Post a comment to this story

We reserve the right to remove any post that we feel is obscene, profane, vulgar, racist, sexually explicit, abusive, or hateful.
You are legally responsible for what you post and your anonymity is not guaranteed.
Posts that insult, defame, threaten, harass or abuse other readers or people mentioned in Indiana Lawyer editorial content are also subject to removal. Please respect the privacy of individuals and refrain from posting personal information.
No solicitations, spamming or advertisements are allowed. Readers may post links to other informational websites that are relevant to the topic at hand, but please do not link to objectionable material.
We may remove messages that are unrelated to the topic, encourage illegal activity, use all capital letters or are unreadable.

Messages that are flagged by readers as objectionable will be reviewed and may or may not be removed. Please do not flag a post simply because you disagree with it.

Sponsored by
Subscribe to Indiana Lawyer
  1. Great observation Smith. By my lights, speaking personally, they already have. They counted my religious perspective in a pro-life context as a symptom of mental illness and then violated all semblance of due process to banish me for life from the Indiana bar. The headline reveals the truth of the Hoosier elite's animus. Details here: Denied 2016 petition for cert (this time around): (“2016Pet”) Amicus brief 2016: (“2016Amici”) As many may recall, I was banned for five years for failing to "repent" of my religious views on life and the law when a bar examiner demanded it of me, resulting in a time out to reconsider my "clinging." The time out did not work, so now I am banned for life. Here is the five year time out order: Denied 2010 petition for cert (from the 2009 denial and five year banishment): (“2010Pet”) Read this quickly if you are going to read it, the elites will likely demand it be pulled down or pile comments on to bury it. (As they have buried me.)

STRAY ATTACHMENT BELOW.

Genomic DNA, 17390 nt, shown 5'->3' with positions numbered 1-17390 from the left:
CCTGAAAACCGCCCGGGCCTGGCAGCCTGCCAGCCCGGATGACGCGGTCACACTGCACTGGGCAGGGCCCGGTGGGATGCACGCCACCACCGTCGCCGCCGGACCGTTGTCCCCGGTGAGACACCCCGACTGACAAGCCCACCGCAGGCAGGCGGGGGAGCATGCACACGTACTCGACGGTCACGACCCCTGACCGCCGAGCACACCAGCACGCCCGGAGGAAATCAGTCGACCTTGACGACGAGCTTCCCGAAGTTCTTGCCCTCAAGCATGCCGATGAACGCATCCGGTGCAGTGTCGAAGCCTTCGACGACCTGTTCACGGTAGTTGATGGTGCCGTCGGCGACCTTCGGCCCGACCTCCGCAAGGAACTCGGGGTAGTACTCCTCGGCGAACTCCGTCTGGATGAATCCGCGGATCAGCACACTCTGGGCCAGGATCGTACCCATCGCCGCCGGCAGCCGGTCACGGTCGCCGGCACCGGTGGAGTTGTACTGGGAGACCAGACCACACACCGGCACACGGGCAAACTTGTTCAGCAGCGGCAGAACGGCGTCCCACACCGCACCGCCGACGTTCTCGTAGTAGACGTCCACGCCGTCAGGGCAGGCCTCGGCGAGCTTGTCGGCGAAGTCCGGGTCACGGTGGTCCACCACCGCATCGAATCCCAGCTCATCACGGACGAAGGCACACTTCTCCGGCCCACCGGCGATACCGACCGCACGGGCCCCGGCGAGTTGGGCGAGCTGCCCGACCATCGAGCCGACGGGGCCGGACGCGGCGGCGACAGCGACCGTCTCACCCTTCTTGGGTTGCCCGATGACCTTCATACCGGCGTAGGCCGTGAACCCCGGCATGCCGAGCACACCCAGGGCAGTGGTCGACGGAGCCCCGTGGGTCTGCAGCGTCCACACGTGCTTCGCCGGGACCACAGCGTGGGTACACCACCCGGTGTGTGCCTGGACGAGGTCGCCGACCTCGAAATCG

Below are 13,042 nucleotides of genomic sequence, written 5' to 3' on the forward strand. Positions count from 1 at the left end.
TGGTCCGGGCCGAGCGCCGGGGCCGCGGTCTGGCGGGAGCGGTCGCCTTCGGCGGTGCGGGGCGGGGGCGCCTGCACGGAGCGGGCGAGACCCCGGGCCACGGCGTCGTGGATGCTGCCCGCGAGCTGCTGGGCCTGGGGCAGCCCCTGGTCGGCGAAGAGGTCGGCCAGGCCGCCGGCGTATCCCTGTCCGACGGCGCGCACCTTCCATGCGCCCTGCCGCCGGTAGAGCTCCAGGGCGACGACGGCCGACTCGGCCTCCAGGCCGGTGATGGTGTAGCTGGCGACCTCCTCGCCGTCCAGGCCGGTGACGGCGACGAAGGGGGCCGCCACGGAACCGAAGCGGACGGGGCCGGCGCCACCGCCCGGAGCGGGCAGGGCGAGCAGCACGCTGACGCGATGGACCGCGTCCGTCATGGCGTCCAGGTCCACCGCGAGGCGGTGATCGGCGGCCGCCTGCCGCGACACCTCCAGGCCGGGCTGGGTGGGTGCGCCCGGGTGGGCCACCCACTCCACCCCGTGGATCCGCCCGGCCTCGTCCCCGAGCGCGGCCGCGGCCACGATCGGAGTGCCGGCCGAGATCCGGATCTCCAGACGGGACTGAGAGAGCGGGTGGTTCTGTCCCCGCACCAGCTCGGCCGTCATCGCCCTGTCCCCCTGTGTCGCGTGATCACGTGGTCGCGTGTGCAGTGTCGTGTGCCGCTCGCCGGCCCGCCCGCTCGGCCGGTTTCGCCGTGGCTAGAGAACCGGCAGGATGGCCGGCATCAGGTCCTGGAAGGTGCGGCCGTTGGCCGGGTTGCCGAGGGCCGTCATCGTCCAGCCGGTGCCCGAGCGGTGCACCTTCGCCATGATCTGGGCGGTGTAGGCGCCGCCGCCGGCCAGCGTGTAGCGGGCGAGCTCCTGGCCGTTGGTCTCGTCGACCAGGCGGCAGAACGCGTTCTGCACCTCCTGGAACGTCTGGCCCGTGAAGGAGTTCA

2. if the proabortion zealots and intolerant secularist anti-religious bigots keep on shutting down every hint of religious observance in american society, or attacking every ounce of respect that the state may have left for it, they may just break off their teeth.

  3. "drug dealers and traffickers need to be locked up". "we cannot afford just to continue to build prisons". "drug abuse is strangling many families and communities". "establishing more treatment and prevention programs will also be priorities". Seems to be what politicians have been saying for at least three decades now. If these are the most original thoughts these two have on the issues of drug trafficking and drug abuse, then we're no closer to solving the problem than we were back in the 90s when crack cocaine was the epidemic. We really need to begin demanding more original thought from those we elect to office. We also need to begin to accept that each of us is part of the solution to a problem that government cannot solve.

  4. What is with the bias exclusion of the only candidate that made sense, Rex Bell? The Democrat and Republican Party have created this problem, why on earth would anyone believe they are able to fix it without pushing government into matters it doesn't belong?

  5. This is what happens when daddy hands over a business to his moron son and thinks that everything will be ok. this bankruptcy is nothing more than Gary pulling the strings to never pay the creditors that he and his son have ripped off. they are scum and they know it.